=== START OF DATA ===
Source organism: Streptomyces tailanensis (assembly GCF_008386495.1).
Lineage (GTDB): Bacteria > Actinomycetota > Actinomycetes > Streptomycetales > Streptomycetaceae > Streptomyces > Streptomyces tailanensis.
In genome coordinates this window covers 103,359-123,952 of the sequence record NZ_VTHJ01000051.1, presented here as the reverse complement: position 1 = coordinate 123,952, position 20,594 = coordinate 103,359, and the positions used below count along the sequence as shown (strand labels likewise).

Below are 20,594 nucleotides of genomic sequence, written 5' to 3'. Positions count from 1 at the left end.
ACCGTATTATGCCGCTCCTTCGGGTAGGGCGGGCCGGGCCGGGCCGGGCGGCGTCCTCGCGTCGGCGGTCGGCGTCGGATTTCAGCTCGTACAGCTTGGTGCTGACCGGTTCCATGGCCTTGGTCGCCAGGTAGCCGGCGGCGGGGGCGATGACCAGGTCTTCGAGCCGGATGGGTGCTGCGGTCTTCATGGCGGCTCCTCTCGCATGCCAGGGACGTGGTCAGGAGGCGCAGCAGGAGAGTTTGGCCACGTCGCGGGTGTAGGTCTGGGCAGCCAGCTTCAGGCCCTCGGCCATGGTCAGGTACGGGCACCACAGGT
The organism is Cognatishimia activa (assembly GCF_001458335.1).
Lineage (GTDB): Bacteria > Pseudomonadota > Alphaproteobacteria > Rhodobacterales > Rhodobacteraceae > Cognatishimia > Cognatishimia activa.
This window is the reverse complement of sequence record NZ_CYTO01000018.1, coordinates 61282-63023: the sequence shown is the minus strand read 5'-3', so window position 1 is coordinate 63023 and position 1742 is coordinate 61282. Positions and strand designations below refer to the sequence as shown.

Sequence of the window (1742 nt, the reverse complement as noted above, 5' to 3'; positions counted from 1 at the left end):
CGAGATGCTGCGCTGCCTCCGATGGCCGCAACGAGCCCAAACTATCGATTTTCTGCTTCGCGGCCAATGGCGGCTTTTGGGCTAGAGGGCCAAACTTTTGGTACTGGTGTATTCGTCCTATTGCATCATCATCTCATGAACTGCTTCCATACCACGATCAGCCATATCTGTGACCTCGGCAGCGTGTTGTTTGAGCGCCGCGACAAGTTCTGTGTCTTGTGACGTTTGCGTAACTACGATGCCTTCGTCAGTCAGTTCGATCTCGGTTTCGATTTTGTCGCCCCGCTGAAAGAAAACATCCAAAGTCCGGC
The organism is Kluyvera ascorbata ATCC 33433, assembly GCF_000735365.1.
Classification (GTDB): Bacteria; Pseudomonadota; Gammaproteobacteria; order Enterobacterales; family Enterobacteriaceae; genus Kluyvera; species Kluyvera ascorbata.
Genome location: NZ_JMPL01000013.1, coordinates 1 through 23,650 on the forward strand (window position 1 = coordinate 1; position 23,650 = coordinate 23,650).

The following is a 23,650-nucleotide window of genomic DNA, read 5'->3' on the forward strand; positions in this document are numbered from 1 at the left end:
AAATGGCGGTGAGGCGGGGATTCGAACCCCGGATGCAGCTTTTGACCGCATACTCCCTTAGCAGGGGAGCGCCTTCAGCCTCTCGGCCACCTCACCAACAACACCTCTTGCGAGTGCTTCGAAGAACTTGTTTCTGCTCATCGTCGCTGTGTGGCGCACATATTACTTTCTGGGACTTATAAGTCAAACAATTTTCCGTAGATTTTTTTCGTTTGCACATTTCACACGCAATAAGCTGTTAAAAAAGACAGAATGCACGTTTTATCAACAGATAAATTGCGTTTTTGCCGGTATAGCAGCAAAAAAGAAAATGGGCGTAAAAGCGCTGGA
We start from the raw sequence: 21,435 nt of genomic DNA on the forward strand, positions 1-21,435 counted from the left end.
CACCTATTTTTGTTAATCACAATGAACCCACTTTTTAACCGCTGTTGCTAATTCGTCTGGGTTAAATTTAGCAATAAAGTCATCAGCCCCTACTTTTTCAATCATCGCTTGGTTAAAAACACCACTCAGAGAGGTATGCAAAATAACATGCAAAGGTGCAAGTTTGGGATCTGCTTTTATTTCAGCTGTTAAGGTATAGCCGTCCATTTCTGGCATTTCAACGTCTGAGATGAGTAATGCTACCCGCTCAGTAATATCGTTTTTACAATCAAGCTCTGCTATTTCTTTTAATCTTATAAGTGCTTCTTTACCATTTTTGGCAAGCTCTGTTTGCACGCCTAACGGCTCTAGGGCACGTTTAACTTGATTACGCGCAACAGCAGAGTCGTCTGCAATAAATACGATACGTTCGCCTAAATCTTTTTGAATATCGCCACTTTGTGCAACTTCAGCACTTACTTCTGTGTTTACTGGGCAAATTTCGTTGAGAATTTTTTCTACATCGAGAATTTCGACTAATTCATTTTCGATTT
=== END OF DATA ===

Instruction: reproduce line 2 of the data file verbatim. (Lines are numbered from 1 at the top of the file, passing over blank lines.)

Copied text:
Lineage (GTDB): Bacteria > Actinomycetota > Actinomycetes > Streptomycetales > Streptomycetaceae > Streptomyces > Streptomyces tailanensis.